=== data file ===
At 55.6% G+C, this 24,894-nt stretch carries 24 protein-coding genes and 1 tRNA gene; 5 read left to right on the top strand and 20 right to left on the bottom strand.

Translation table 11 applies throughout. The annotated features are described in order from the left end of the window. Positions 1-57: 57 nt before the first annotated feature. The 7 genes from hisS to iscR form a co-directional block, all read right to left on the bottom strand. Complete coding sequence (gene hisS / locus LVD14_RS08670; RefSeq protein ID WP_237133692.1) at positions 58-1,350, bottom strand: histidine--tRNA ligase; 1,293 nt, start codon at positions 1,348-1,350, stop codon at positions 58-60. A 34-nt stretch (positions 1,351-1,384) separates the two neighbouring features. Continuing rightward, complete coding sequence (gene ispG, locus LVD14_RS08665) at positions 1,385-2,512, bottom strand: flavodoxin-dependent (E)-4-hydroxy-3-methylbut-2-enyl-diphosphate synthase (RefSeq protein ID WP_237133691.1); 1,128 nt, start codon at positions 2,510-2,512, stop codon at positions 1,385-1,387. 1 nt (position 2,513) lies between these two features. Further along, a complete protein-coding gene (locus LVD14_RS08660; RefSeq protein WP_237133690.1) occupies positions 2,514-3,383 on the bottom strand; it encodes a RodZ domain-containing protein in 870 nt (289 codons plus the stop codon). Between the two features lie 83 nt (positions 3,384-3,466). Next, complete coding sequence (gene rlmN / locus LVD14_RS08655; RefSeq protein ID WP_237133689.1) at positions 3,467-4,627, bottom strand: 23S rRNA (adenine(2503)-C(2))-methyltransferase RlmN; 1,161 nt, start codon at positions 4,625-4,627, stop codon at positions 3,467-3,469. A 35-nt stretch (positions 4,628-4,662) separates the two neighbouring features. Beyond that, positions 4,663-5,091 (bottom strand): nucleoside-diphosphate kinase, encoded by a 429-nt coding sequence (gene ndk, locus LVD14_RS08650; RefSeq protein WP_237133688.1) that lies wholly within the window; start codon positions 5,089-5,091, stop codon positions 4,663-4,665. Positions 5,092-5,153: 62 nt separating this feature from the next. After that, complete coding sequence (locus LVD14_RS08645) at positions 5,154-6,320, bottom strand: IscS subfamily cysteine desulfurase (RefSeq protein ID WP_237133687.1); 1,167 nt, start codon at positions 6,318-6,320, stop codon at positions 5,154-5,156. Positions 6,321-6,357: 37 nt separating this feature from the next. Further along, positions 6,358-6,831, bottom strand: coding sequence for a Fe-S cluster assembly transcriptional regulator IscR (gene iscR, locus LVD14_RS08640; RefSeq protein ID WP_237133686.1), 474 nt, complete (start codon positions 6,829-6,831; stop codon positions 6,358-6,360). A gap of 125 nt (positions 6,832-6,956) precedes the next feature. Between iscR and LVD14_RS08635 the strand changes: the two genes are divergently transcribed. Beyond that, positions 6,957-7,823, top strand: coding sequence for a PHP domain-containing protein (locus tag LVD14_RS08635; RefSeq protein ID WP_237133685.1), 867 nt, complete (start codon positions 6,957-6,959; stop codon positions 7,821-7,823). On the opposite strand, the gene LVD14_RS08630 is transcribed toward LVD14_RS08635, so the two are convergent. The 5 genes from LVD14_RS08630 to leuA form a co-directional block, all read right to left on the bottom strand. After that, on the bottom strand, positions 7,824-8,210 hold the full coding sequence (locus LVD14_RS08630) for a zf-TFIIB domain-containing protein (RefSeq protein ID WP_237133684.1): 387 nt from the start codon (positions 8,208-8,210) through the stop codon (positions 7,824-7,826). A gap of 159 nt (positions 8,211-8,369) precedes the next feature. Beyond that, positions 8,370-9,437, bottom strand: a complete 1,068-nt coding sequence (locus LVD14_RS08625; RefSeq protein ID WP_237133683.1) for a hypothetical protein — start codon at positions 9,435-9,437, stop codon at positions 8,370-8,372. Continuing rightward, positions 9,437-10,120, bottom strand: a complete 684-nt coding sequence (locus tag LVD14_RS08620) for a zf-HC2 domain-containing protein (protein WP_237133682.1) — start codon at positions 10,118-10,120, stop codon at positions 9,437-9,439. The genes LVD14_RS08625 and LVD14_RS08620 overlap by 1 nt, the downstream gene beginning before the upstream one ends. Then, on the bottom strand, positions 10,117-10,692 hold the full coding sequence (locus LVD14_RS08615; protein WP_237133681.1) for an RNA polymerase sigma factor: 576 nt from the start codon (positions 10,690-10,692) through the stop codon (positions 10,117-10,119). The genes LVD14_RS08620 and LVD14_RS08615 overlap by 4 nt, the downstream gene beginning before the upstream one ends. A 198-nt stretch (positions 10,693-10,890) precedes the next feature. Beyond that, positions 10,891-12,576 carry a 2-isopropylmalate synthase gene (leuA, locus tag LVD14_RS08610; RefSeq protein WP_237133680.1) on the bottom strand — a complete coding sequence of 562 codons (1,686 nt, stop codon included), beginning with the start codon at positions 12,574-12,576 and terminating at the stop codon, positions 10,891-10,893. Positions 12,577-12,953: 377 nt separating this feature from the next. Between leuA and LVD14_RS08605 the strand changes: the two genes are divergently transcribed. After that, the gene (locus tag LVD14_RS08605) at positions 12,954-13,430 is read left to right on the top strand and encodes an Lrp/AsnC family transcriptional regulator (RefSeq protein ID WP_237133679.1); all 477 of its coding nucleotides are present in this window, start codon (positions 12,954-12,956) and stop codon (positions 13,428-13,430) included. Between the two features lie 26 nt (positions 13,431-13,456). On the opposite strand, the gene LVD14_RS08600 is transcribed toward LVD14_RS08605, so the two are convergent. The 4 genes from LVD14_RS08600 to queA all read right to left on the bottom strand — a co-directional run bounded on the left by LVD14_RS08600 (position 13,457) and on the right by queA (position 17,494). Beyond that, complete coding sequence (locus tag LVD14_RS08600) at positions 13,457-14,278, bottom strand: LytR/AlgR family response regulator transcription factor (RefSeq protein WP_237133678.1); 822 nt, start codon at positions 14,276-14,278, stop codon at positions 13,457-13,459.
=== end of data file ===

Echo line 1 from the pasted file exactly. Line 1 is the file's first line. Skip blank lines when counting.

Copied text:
At 55.6% G+C, this 24,894-nt stretch carries 24 protein-coding genes and 1 tRNA gene; 5 read left to right on the top strand and 20 right to left on the bottom strand.